President Anwar Sadat met yesterday with three top officials to plan a major diplomatic campaign to secure international backing for Egypt's case against Israel now that direct peace negotiations have foundered.

Aside from Egyptian hopes that quiet American diplomacy can revive the talks with Israel, the diplomatic offensive is all that Sadat has put forward since ordering Egypt's delegation home from Jerusalem last Wednesday.

Egypt has used both approaches often in the past, although they have rarely produced major results.

A senior Egyptian official, noting that the peace talks were "frozen" rather than broken off, privately expressed relief that Israeli Prime Minister Menahem Begin declined again yesterday to reconvene the military committee talks in Cairo.

Sadat agreed last week to hold such talks as a gesture to President Carter, who was disturbed at the Egyptian leader's abrupt decision to recall his Jerusalem negotiators.

The Egyptians were worried that a meeting of the Cairo committee, which deals solely with Israeli-occupied Sinai, would only fuel charges by Arab critics that Egypt was seeking a separate peace with the Jewish state.

Assigned to carry the diplomatic campaign to the United States is Sayed Marei, speaker of the People's Assembly. He is expected to see President Carter and congressmen.

Foreign Minister Mohammed Ibrahim Kamel, during visits to Eastern and Western Europe, hopes to confer with British Prime Minister James Callaghan and West German Chancellor Helmut Schmidt.

Vice Foreign Minister Boutros Ghali will travel to African countries.

As has become customary since major American involvement in the Middle East peace process began during the October 1973 war, a prominent American diplomat is expected to shuttle between the adversaries' capitals. This time it is Alfred Atherton Jr., assistant secretary of state for Near Eastern and South Asian affairs.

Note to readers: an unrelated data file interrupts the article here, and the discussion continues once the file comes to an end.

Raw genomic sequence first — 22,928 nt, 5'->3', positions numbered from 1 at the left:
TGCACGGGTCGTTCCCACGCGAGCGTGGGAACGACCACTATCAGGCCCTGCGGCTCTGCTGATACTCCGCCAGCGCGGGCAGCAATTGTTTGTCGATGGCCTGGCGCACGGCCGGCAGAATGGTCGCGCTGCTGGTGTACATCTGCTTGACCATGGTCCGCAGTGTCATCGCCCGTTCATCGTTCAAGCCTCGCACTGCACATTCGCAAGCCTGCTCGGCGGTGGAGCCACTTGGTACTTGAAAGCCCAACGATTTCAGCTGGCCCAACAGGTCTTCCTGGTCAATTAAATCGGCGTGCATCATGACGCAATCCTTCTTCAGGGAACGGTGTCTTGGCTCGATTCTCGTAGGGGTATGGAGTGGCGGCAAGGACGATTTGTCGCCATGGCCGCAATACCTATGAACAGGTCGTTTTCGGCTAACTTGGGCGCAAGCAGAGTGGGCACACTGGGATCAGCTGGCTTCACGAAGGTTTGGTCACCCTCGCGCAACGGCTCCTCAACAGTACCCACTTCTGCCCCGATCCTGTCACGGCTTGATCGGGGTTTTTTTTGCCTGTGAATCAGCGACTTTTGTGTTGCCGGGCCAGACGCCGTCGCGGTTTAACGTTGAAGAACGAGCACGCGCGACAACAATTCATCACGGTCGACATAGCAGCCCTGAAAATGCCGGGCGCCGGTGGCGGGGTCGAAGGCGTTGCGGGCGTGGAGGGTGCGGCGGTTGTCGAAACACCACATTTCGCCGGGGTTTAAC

He was the top American official at the Cairo conference last month and stayed behind after Secretary of State Cyrus Vance left the abortive Jerusalem political talks. Atherton is tentatively expected here tomorrow.

At this point, observers doubt whether meaningful military committee talks could take place until the Americans help the Egyptians and Israelis reach agreement on reconvening the political committee. That, in turn, depends on their ability to work out a declaration of principles, which so far has proved elusive.

Meanwhile, in reply to Begin's earlier remarks - and in anticipation of those he made in the Knesset yesterday - the Egyptian press sought to defend itself against Israeli charges that its use of the word "shylock" was antisemitic.

While the Egyptians contend that the word - denoting a money lender who charges usurious rates - was applied to Israel's bargaining policies, Begin has reacted as though the word was applied to him personally.

Indicative of Egypt's tone of injured innocence was an editorial in the semi-official newspaper Al Ahram. It said that such Israeli complaints did not warrant a reply because "Egypt was the first to break the psychological barrier" and "was and is a living model of tolerance."

Some Egyptians seem genuinely astonished that the Shylock image is offensive to Israelis. But Begin's insistent reiteration of the theme has now made it clear to Egyptians that Israel is making major propaganda points in the West, where Shylock is considered an antisemitic caricature. The Shylock of Shakespeare's "Merchant of Venice" was a Jew and a villain.

Tonight, in talking with Egyptian journalists, the foreign minister urged a calm re-evaluation of the negotiations. In apparent rebuttal to Begin, he said: "We cannot be accused of antisemitism because we are Semites ourselves,"

However, the Egyptians are usually regarded ethnically as a Hamitic people, descendants of Ham. Semitic peoples are descended from Shem whose tribe, the Bible says, grew to include the Hebrews, Assyrians, Phoenicians and inhabitants of the Arabian peninsula.

The minister suggested the Egyptian press had erred "in the last few days" but insisted "nobody in Egypt has antisemitic or anti-Jewish sentiments in his heart."

News services added these Middle East developments:

The Egyptian magazine October reported that Israeli security bugged all rooms of Egyptian officials and journalists attending the Jerusalem political talks. The weekly said the discovery by Egyptian security authorities in the Hilton Hotel in Jerusalem triggered discussions between Egyptian and Israeli security authorities, but it did not elaborate. Israel has denied that it bugged the rooms.

Official sources in Damascus, Syria, said Arab hard-liners opposed to the Egyptian peace initiative will meet at the summit level in Algiers before the end of the month. Several previous attempts by radical Arab states to coordinate their policies foundered on the long-standing hostility between Iraq and Syria. President Houari Boumediene of Algeria has been shuttling around the Middle East to line up the radicals against Egypt, apparently with some success.

In Lebanon, right-wing Christian forces fought a running mortar and artillery duel with Palestinian guerrillas in the south. Authorities reported at least four persons killed.